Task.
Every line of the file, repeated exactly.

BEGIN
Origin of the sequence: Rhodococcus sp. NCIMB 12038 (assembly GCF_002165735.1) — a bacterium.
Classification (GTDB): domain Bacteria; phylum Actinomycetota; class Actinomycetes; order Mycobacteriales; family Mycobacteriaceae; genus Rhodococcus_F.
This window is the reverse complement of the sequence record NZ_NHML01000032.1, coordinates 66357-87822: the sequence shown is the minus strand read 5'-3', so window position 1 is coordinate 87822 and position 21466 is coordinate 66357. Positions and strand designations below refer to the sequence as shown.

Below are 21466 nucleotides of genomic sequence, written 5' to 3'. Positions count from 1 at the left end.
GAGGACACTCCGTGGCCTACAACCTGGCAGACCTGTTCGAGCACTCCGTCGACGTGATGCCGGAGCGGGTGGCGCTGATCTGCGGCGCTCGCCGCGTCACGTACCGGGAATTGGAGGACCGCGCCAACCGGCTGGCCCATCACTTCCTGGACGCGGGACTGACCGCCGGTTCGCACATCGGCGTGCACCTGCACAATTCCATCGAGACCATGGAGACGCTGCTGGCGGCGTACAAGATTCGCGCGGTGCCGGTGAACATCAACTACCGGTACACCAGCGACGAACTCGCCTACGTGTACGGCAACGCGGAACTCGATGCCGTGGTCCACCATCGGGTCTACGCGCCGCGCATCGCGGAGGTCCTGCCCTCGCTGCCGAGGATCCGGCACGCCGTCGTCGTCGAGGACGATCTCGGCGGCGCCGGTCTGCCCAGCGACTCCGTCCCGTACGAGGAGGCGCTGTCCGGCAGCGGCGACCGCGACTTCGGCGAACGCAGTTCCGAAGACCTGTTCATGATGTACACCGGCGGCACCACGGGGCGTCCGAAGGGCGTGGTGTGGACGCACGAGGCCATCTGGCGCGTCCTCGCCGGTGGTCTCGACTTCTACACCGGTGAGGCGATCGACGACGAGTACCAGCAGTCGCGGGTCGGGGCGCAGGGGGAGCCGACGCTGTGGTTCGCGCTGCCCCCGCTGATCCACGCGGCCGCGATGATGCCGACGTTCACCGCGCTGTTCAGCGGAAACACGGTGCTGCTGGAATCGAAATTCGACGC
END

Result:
Origin of the sequence: Rhodococcus sp. NCIMB 12038 (assembly GCF_002165735.1) — a bacterium.
Classification (GTDB): domain Bacteria; phylum Actinomycetota; class Actinomycetes; order Mycobacteriales; family Mycobacteriaceae; genus Rhodococcus_F.
This window is the reverse complement of the sequence record NZ_NHML01000032.1, coordinates 66357-87822: the sequence shown is the minus strand read 5'-3', so window position 1 is coordinate 87822 and position 21466 is coordinate 66357. Positions and strand designations below refer to the sequence as shown.

Below are 21466 nucleotides of genomic sequence, written 5' to 3'. Positions count from 1 at the left end.
GAGGACACTCCGTGGCCTACAACCTGGCAGACCTGTTCGAGCACTCCGTCGACGTGATGCCGGAGCGGGTGGCGCTGATCTGCGGCGCTCGCCGCGTCACGTACCGGGAATTGGAGGACCGCGCCAACCGGCTGGCCCATCACTTCCTGGACGCGGGACTGACCGCCGGTTCGCACATCGGCGTGCACCTGCACAATTCCATCGAGACCATGGAGACGCTGCTGGCGGCGTACAAGATTCGCGCGGTGCCGGTGAACATCAACTACCGGTACACCAGCGACGAACTCGCCTACGTGTACGGCAACGCGGAACTCGATGCCGTGGTCCACCATCGGGTCTACGCGCCGCGCATCGCGGAGGTCCTGCCCTCGCTGCCGAGGATCCGGCACGCCGTCGTCGTCGAGGACGATCTCGGCGGCGCCGGTCTGCCCAGCGACTCCGTCCCGTACGAGGAGGCGCTGTCCGGCAGCGGCGACCGCGACTTCGGCGAACGCAGTTCCGAAGACCTGTTCATGATGTACACCGGCGGCACCACGGGGCGTCCGAAGGGCGTGGTGTGGACGCACGAGGCCATCTGGCGCGTCCTCGCCGGTGGTCTCGACTTCTACACCGGTGAGGCGATCGACGACGAGTACCAGCAGTCGCGGGTCGGGGCGCAGGGGGAGCCGACGCTGTGGTTCGCGCTGCCCCCGCTGATCCACGCGGCCGCGATGATGCCGACGTTCACCGCGCTGTTCAGCGGAAACACGGTGCTGCTGGAATCGAAATTCGACGC